TedTAce From , joined Dec 1969, posts, RR: Posted (8 years 3 months 2 weeks 2 days 19 hours ago) and read 2012 times:
I went to a job interview a week and a half ago. Spent a bit over two hours in the interview with the company owner, and one of the employees I'd be working closely with and we all totally hit it off. I knew that if things were going well, I'd be talking to a 3rd employee (which I did, and hit it off with them as well) and probably getting a go this week after the owner was out of town for last week. The company is small, but growing, this could be big and exciting. So after a week of blantantly sitting on my butt (even though I got an offer that was laughable) I called the owner this morning and they said that they hadn't talked to the 3rd employee and all of a sudden they are considering yet more candidates. I know they didn't lie about not talking to the other employee. Part of me wants to call tomorrow and try to convince them to go with me, but part of me wants to just go on looking for other jobs and tell them I'm no longer interested (even though I won't have a job) when they do come to their senses. Besides keeping on and looking for a job now matter what (which I am doing) what should I do about this employer who obviously is draging their feet even though it's obvious I'm a great candidate?
Charles79 From Puerto Rico, joined Mar 2007, 1337 posts, RR: 5
Reply 2, posted (8 years 3 months 2 weeks 2 days 18 hours ago) and read 2003 times:
When I graduated from college I had a very similar experience. It took them almost 3 weeks to finally make me an offer, but it seemed like an eternity for me at the time! I'm glad I pursued it as I ended up working there for 3 years, quitting only because I was joining the Air Force. It was a small company (fewer than 40 ppl) but I knew I was the right person for the job, and they knew it as well. If it's meant to happen, the job will be yours.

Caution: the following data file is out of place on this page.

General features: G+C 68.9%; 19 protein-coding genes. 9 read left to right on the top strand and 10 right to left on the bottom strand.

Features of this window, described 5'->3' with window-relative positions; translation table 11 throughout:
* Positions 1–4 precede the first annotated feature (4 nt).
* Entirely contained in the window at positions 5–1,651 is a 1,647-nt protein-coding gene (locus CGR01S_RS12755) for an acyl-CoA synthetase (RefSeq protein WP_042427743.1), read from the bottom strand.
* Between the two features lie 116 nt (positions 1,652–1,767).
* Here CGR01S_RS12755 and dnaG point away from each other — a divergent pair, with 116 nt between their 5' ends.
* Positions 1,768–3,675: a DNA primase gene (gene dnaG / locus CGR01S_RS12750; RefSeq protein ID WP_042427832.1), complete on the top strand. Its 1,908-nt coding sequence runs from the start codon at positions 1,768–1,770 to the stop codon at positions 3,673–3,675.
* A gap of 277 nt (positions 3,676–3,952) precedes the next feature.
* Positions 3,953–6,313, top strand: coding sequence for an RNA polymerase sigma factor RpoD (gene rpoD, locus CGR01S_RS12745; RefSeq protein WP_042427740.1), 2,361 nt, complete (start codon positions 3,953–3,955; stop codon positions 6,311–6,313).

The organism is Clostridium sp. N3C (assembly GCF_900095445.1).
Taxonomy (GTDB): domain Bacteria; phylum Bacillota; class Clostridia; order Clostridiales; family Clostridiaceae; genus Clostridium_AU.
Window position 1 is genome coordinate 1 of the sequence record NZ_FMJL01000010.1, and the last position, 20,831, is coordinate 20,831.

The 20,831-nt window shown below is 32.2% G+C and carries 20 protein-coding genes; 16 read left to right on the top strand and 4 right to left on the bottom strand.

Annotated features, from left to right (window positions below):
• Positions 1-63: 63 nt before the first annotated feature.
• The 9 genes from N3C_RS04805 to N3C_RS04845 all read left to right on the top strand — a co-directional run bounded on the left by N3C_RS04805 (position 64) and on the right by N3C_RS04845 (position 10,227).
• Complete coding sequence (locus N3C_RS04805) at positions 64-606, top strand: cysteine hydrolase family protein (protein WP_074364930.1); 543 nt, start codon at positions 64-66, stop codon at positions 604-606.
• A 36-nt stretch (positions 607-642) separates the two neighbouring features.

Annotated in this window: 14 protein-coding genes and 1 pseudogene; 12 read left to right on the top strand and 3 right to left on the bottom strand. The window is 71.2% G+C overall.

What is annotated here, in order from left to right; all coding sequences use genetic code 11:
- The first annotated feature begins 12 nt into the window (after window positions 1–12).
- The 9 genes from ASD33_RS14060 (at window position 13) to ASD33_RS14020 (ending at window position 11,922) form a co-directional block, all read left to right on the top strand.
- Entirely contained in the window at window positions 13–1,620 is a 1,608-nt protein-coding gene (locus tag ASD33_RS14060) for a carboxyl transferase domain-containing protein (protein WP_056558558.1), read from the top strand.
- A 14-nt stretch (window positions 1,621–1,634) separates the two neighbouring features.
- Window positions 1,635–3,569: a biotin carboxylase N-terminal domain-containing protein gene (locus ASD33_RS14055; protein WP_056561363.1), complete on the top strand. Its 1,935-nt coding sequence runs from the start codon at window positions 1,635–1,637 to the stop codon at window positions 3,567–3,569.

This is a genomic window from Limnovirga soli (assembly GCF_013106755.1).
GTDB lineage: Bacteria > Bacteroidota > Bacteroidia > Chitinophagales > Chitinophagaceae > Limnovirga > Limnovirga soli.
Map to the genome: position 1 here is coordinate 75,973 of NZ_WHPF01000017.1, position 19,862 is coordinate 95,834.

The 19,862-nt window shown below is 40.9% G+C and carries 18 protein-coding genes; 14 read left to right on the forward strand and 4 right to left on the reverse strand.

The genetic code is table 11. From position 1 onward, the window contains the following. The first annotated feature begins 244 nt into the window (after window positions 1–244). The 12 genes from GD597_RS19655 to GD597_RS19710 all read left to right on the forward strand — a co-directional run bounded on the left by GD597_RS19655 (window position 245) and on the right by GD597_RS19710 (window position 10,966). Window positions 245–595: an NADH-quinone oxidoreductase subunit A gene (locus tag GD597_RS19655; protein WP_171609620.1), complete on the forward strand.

If you do get it, congratulations! If not, best of luck in your job hunt!
AeroWesty From United States of America, joined Oct 2004, 20822 posts, RR: 61
Reply 3, posted (8 years 3 months 2 weeks 2 days 18 hours ago) and read 1987 times:
Quoting TedTAce (Thread starter): Besides keeping on and looking for a job now matter what (which I am doing) what should I do about this employer who obviously is draging their feet even though it's obvious I'm a great candidate?
If they're unable to make a decision by now and keep you strung out just in the hiring process, consider what will happen when it comes time for a raise! Move on without regrets. If they happen to come back to you in the meantime, great, but at least you know what you're getting yourself into if you choose to accept their offer.
ORFflyer From , joined Dec 1969, posts, RR:
Reply 6, posted (8 years 3 months 2 weeks 2 days 13 hours ago) and read 1944 times:
Quoting TedTAce (Thread starter): what should I do about this employer who obviously is draging their feet even though it's obvious I'm a great candidate?
Let them drag a little longer, but don't stop lookiing in the meantime. You mentioned this is a small company, but growing, and that it could be big and exciting. Sounds like you like them, and would be a good fit in their program. They could be having some "growing pains" and re-thinking a new hire due to obvious extra cost. I say give them a little more time to make sure they are ready for you.
Mmmmm, not THAT much time has passed. I wouldn't read anything into it at this point.
1) It's a small office and that means everyone has a huge workload. It's quite possible they have just been too busy to focus on it in the past couple of days (and maybe a big project has come up that has them stretched thin.) This job is obviously top of mind for you because it's personal, but it's not as top of mind for them.
2) As for the "interviewing at other candidates" thing, this could mean nothing more than agreeing to interview people who have been referred to them by clients/associates out of courtesy -- or them feeling like they have to go through the motions of a protacted search for HR/legal reasons.
My advice: Continue pursuing other jobs, but don't have a chip on your shoulder about this incident. It's likely they are still planning on making you an offer.
The best consulting engagement I ever got -- which I still have today -- was 3 years ago and it took them about 3 weeks from the time of interview to make me the offer.